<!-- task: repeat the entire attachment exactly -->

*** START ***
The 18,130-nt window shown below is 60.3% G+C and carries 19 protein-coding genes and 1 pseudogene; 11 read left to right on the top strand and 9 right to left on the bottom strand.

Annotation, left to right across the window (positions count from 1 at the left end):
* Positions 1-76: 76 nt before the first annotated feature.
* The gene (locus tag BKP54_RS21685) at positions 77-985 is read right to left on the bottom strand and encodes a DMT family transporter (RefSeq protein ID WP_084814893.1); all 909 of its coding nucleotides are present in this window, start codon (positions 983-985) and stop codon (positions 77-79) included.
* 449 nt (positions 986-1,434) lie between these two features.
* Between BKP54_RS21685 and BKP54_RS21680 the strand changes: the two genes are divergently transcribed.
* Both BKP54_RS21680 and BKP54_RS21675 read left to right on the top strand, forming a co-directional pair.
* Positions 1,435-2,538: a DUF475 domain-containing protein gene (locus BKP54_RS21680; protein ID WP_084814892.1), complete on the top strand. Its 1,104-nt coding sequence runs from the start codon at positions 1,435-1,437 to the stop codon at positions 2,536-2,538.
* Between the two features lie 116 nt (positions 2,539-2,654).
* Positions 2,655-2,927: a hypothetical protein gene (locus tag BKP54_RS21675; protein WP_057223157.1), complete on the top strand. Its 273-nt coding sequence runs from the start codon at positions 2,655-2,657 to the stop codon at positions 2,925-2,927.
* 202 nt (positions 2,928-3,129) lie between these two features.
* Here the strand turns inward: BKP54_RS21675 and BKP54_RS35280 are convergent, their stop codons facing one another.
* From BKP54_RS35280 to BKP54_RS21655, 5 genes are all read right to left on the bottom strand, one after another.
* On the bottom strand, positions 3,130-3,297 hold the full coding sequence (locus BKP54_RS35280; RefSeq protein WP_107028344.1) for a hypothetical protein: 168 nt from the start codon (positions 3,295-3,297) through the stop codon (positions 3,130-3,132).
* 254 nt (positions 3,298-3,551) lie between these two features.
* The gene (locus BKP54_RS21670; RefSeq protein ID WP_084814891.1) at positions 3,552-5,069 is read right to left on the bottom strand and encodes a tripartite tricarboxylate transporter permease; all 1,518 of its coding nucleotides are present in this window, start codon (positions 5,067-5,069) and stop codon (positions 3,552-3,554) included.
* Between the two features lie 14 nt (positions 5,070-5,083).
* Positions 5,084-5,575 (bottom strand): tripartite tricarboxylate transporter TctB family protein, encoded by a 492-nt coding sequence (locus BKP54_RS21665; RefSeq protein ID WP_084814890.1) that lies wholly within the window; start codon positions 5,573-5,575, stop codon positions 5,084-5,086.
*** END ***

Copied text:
The 18,130-nt window shown below is 60.3% G+C and carries 19 protein-coding genes and 1 pseudogene; 11 read left to right on the top strand and 9 right to left on the bottom strand.

Annotation, left to right across the window (positions count from 1 at the left end):
* Positions 1-76: 76 nt before the first annotated feature.
* The gene (locus tag BKP54_RS21685) at positions 77-985 is read right to left on the bottom strand and encodes a DMT family transporter (RefSeq protein ID WP_084814893.1); all 909 of its coding nucleotides are present in this window, start codon (positions 983-985) and stop codon (positions 77-79) included.
* 449 nt (positions 986-1,434) lie between these two features.
* Between BKP54_RS21685 and BKP54_RS21680 the strand changes: the two genes are divergently transcribed.
* Both BKP54_RS21680 and BKP54_RS21675 read left to right on the top strand, forming a co-directional pair.
* Positions 1,435-2,538: a DUF475 domain-containing protein gene (locus BKP54_RS21680; protein ID WP_084814892.1), complete on the top strand. Its 1,104-nt coding sequence runs from the start codon at positions 1,435-1,437 to the stop codon at positions 2,536-2,538.
* Between the two features lie 116 nt (positions 2,539-2,654).
* Positions 2,655-2,927: a hypothetical protein gene (locus tag BKP54_RS21675; protein WP_057223157.1), complete on the top strand. Its 273-nt coding sequence runs from the start codon at positions 2,655-2,657 to the stop codon at positions 2,925-2,927.
* 202 nt (positions 2,928-3,129) lie between these two features.
* Here the strand turns inward: BKP54_RS21675 and BKP54_RS35280 are convergent, their stop codons facing one another.
* From BKP54_RS35280 to BKP54_RS21655, 5 genes are all read right to left on the bottom strand, one after another.
* On the bottom strand, positions 3,130-3,297 hold the full coding sequence (locus BKP54_RS35280; RefSeq protein WP_107028344.1) for a hypothetical protein: 168 nt from the start codon (positions 3,295-3,297) through the stop codon (positions 3,130-3,132).
* 254 nt (positions 3,298-3,551) lie between these two features.
* The gene (locus BKP54_RS21670; RefSeq protein ID WP_084814891.1) at positions 3,552-5,069 is read right to left on the bottom strand and encodes a tripartite tricarboxylate transporter permease; all 1,518 of its coding nucleotides are present in this window, start codon (positions 5,067-5,069) and stop codon (positions 3,552-3,554) included.
* Between the two features lie 14 nt (positions 5,070-5,083).
* Positions 5,084-5,575 (bottom strand): tripartite tricarboxylate transporter TctB family protein, encoded by a 492-nt coding sequence (locus BKP54_RS21665; RefSeq protein ID WP_084814890.1) that lies wholly within the window; start codon positions 5,573-5,575, stop codon positions 5,084-5,086.